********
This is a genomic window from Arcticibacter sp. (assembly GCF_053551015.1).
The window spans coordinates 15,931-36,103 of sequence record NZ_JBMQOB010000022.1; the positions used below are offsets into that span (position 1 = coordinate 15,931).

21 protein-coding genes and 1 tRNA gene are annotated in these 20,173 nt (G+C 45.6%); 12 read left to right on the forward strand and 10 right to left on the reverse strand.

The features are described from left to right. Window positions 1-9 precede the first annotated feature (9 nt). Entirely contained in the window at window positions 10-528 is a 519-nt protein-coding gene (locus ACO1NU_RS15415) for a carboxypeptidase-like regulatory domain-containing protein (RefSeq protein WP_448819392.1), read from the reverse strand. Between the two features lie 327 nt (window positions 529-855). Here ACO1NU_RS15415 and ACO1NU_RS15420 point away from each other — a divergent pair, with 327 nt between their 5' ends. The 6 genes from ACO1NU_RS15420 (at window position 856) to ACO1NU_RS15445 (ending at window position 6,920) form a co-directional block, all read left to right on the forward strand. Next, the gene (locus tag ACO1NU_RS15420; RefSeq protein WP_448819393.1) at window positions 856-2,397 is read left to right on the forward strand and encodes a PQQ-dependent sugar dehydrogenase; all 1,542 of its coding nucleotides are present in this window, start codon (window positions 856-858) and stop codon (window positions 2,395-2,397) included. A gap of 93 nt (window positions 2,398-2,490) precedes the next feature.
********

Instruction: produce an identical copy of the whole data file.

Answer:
This is a genomic window from Arcticibacter sp. (assembly GCF_053551015.1).
The window spans coordinates 15,931-36,103 of sequence record NZ_JBMQOB010000022.1; the positions used below are offsets into that span (position 1 = coordinate 15,931).

21 protein-coding genes and 1 tRNA gene are annotated in these 20,173 nt (G+C 45.6%); 12 read left to right on the forward strand and 10 right to left on the reverse strand.

The features are described from left to right. Window positions 1-9 precede the first annotated feature (9 nt). Entirely contained in the window at window positions 10-528 is a 519-nt protein-coding gene (locus ACO1NU_RS15415) for a carboxypeptidase-like regulatory domain-containing protein (RefSeq protein WP_448819392.1), read from the reverse strand. Between the two features lie 327 nt (window positions 529-855). Here ACO1NU_RS15415 and ACO1NU_RS15420 point away from each other — a divergent pair, with 327 nt between their 5' ends. The 6 genes from ACO1NU_RS15420 (at window position 856) to ACO1NU_RS15445 (ending at window position 6,920) form a co-directional block, all read left to right on the forward strand. Next, the gene (locus tag ACO1NU_RS15420; RefSeq protein WP_448819393.1) at window positions 856-2,397 is read left to right on the forward strand and encodes a PQQ-dependent sugar dehydrogenase; all 1,542 of its coding nucleotides are present in this window, start codon (window positions 856-858) and stop codon (window positions 2,395-2,397) included. A gap of 93 nt (window positions 2,398-2,490) precedes the next feature.